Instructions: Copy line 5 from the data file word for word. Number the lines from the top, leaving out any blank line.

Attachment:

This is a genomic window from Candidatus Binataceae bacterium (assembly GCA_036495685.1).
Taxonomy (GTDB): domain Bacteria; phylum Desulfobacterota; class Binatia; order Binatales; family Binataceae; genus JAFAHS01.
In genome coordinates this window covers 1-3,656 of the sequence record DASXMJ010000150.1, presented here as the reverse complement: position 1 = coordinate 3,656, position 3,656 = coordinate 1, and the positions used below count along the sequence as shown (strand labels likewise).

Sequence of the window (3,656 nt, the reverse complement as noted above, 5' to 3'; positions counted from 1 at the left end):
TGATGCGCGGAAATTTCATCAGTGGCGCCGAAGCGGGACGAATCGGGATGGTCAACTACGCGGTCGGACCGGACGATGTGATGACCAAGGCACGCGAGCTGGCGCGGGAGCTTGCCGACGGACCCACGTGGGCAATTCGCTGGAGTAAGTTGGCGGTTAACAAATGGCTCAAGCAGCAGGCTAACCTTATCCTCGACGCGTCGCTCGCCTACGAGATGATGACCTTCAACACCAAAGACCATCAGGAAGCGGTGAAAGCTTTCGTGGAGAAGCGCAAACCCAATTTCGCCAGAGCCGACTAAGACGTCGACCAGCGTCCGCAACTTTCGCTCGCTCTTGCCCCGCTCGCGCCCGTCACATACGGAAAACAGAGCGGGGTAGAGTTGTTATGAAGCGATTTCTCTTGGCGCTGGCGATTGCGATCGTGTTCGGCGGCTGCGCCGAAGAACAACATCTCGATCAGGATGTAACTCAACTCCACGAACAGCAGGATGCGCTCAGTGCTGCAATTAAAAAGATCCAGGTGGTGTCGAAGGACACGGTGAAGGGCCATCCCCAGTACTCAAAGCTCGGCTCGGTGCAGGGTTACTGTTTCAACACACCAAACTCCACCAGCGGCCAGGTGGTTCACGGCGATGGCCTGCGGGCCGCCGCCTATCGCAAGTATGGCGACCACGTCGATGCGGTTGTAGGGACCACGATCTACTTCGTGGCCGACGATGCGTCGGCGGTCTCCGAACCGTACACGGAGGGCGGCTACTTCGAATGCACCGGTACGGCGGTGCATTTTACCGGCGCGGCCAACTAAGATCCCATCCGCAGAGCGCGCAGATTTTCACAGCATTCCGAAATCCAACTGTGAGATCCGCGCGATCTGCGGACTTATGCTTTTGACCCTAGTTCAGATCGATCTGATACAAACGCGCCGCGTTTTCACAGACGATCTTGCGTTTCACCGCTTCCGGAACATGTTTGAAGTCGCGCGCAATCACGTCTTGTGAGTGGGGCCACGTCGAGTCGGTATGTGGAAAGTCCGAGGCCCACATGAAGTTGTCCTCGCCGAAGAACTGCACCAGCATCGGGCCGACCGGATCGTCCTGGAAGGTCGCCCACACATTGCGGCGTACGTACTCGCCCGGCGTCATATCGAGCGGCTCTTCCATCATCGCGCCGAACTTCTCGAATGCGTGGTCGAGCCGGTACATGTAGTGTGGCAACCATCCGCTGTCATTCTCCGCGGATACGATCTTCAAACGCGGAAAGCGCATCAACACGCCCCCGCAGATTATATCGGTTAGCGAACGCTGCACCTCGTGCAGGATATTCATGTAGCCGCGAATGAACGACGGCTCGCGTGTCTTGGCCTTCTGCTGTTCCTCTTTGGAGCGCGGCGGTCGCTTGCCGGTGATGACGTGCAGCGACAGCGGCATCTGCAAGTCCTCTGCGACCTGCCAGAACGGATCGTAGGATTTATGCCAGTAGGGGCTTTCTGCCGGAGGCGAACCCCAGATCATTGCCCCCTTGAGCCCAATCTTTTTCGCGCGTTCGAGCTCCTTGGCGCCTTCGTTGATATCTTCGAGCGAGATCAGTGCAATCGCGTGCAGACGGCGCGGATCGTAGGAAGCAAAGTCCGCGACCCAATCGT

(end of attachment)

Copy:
TGATGCGCGGAAATTTCATCAGTGGCGCCGAAGCGGGACGAATCGGGATGGTCAACTACGCGGTCGGACCGGACGATGTGATGACCAAGGCACGCGAGCTGGCGCGGGAGCTTGCCGACGGACCCACGTGGGCAATTCGCTGGAGTAAGTTGGCGGTTAACAAATGGCTCAAGCAGCAGGCTAACCTTATCCTCGACGCGTCGCTCGCCTACGAGATGATGACCTTCAACACCAAAGACCATCAGGAAGCGGTGAAAGCTTTCGTGGAGAAGCGCAAACCCAATTTCGCCAGAGCCGACTAAGACGTCGACCAGCGTCCGCAACTTTCGCTCGCTCTTGCCCCGCTCGCGCCCGTCACATACGGAAAACAGAGCGGGGTAGAGTTGTTATGAAGCGATTTCTCTTGGCGCTGGCGATTGCGATCGTGTTCGGCGGCTGCGCCGAAGAACAACATCTCGATCAGGATGTAACTCAACTCCACGAACAGCAGGATGCGCTCAGTGCTGCAATTAAAAAGATCCAGGTGGTGTCGAAGGACACGGTGAAGGGCCATCCCCAGTACTCAAAGCTCGGCTCGGTGCAGGGTTACTGTTTCAACACACCAAACTCCACCAGCGGCCAGGTGGTTCACGGCGATGGCCTGCGGGCCGCCGCCTATCGCAAGTATGGCGACCACGTCGATGCGGTTGTAGGGACCACGATCTACTTCGTGGCCGACGATGCGTCGGCGGTCTCCGAACCGTACACGGAGGGCGGCTACTTCGAATGCACCGGTACGGCGGTGCATTTTACCGGCGCGGCCAACTAAGATCCCATCCGCAGAGCGCGCAGATTTTCACAGCATTCCGAAATCCAACTGTGAGATCCGCGCGATCTGCGGACTTATGCTTTTGACCCTAGTTCAGATCGATCTGATACAAACGCGCCGCGTTTTCACAGACGATCTTGCGTTTCACCGCTTCCGGAACATGTTTGAAGTCGCGCGCAATCACGTCTTGTGAGTGGGGCCACGTCGAGTCGGTATGTGGAAAGTCCGAGGCCCACATGAAGTTGTCCTCGCCGAAGAACTGCACCAGCATCGGGCCGACCGGATCGTCCTGGAAGGTCGCCCACACATTGCGGCGTACGTACTCGCCCGGCGTCATATCGAGCGGCTCTTCCATCATCGCGCCGAACTTCTCGAATGCGTGGTCGAGCCGGTACATGTAGTGTGGCAACCATCCGCTGTCATTCTCCGCGGATACGATCTTCAAACGCGGAAAGCGCATCAACACGCCCCCGCAGATTATATCGGTTAGCGAACGCTGCACCTCGTGCAGGATATTCATGTAGCCGCGAATGAACGACGGCTCGCGTGTCTTGGCCTTCTGCTGTTCCTCTTTGGAGCGCGGCGGTCGCTTGCCGGTGATGACGTGCAGCGACAGCGGCATCTGCAAGTCCTCTGCGACCTGCCAGAACGGATCGTAGGATTTATGCCAGTAGGGGCTTTCTGCCGGAGGCGAACCCCAGATCATTGCCCCCTTGAGCCCAATCTTTTTCGCGCGTTCGAGCTCCTTGGCGCCTTCGTTGATATCTTCGAGCGAGATCAGTGCAATCGCGTGCAGACGGCGCGGATCGTAGGAAGCAAAGTCCGCGACCCAATCGT